Preparing for the Extreme and Unexpected

How far outside your comfort zone are you going to have to call for resources? What if an extreme disaster comes and you need resources three counties away, but never had a conversation with those chiefs?

Extreme Events

Whitman County lies in eastern Washington State and is the number one wheat producing county in the nation. Area farmers were wrapping up the 2020 harvest of a bumper wheat crop, accompanied by dry conditions and erratic wind. Whitman County is mostly protected by volunteer departments (districts), with full-time crews in our larger cities, Pullman and Colfax, all bound together by mutual aid agreements. A typical harvest or wildland fire response includes the home district and a few others, however due to 2020s abnormal conditions, we added a couple of additional districts. For years, I have stressed to my own volunteers and to the county chiefs to “call for adequate help early on.”

The National Weather Service issued a Red Flag Warning for September 7, 2020.The Colfax Emergency Management office was preparing a morning COVID press release when the Colfax Fire Department was paged to the first wildland fire of the day – in the middle of a residential area. As the wind picked up, another wildland fire was spotted five miles outside of Colfax in Green Hollow – within ten minutes, we went from one fire on a Red Flag day to two, stretching our resources and limiting our response.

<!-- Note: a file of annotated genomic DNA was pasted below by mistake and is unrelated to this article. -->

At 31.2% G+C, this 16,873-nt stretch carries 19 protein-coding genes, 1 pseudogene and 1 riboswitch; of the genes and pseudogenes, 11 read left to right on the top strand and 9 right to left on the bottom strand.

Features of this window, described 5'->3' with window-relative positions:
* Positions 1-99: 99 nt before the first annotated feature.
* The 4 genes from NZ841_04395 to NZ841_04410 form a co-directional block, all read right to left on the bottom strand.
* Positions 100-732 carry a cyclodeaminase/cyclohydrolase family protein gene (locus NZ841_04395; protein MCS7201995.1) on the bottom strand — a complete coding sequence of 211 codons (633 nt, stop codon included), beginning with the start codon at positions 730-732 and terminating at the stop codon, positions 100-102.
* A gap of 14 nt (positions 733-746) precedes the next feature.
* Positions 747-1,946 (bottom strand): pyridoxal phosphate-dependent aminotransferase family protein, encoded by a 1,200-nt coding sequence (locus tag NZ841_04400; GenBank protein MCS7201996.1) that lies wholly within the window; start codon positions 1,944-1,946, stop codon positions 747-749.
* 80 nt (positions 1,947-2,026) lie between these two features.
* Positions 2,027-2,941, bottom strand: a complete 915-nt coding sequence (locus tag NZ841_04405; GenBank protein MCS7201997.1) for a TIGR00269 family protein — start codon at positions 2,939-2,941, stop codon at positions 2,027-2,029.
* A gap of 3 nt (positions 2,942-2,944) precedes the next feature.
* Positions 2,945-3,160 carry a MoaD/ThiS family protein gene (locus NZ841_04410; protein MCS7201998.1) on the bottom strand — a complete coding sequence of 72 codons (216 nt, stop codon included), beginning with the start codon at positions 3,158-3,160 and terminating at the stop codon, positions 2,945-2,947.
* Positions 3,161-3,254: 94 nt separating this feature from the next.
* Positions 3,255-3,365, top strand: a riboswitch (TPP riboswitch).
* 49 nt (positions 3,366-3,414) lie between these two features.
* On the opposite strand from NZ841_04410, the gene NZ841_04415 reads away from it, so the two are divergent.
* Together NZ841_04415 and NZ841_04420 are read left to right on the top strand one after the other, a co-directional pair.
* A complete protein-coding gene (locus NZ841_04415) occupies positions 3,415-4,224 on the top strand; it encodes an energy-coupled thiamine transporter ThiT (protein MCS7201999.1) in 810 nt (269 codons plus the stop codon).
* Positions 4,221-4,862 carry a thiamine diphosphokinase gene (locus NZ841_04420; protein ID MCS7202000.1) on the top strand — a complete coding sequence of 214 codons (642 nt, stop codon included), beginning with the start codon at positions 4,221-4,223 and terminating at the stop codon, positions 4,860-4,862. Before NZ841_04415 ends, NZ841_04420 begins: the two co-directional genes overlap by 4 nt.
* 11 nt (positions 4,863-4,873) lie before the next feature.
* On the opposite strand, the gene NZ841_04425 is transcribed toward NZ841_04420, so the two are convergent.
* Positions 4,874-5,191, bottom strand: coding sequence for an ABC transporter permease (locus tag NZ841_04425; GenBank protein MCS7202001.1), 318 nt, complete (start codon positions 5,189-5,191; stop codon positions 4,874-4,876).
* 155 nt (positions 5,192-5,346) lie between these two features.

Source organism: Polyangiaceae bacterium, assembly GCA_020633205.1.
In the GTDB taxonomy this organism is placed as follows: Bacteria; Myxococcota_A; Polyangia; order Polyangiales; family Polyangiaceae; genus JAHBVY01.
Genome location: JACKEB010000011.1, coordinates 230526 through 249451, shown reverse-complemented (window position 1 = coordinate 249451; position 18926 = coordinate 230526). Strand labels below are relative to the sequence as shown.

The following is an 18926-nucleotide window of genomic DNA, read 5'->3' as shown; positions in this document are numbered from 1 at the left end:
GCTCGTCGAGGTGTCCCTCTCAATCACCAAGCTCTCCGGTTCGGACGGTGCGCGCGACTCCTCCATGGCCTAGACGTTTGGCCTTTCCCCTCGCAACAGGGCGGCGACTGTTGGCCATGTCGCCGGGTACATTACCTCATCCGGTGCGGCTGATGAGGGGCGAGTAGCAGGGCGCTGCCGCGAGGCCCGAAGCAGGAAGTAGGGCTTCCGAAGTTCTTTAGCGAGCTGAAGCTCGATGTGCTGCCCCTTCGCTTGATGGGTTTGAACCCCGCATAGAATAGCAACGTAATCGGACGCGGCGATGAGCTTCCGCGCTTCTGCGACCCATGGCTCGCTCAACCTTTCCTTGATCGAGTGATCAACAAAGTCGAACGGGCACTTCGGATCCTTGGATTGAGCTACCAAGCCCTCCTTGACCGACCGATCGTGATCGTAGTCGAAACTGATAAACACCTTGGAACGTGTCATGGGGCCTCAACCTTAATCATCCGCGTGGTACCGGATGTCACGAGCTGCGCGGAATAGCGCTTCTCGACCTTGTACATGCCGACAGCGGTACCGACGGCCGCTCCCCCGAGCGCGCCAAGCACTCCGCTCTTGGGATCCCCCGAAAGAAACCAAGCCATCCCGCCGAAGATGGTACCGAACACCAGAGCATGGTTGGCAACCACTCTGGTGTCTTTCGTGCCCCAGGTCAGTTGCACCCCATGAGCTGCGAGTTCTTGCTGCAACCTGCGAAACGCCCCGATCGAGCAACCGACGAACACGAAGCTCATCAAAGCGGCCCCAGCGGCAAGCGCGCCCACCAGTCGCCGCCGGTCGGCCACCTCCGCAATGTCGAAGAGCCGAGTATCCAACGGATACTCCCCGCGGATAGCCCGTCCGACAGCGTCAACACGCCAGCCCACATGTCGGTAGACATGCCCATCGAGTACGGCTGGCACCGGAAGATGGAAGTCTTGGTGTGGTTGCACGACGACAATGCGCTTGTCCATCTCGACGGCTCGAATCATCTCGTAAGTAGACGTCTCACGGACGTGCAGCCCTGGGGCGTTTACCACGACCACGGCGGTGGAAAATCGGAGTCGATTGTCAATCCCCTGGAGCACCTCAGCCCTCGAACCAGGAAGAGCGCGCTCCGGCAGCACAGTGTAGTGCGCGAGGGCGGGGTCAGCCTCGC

While dispatch requested resources from all the county districts, I called the area coordinator for air support; however, due to the winds, nothing was safe to fly. The county was tapped for resources, so I asked for State Mobilization. Walla Walla, the closest state resource center, was three hours away. I called Spokane County asking for aid, and they responded with singular strike teams of structural engines and wildland engines, but were an hour away. From the Moscow, Idaho, Fire Department, we received and accepted an offer, since Moscow is only thirty minutes away. A Colfax residence and a large shop were both consumed by this point and the Green Hollow Fire threatened residences.

An hour in, crews were managing the Colfax Fire and multiple requests were coming in – when a tone went out. A third wildfire had developed in Spokane County, a half mile from the county line. An automatic aid response was needed from my district. With the north wind, I knew it could wind up in my district. Monitoring the call, we rushed to develop a plan for the first two fires. My phone blew up! The fire was running fast in the timber and was heading directly towards the town of Malden. Evacuations were being ordered. I raced the 37 miles to Malden and was speaking to the county sheriff. Cresting the hill out of Colfax, a pyrocumulus cloud came into view – we had never experienced one before in Whitman County. Our hands were full. The fire blazed through Malden and destroyed about 80% of the town’s structures, continued south and decimated the community of Pine City, and continued southwest until it finally ran out of the timber and area farmers were able to catch it with tractors and disks.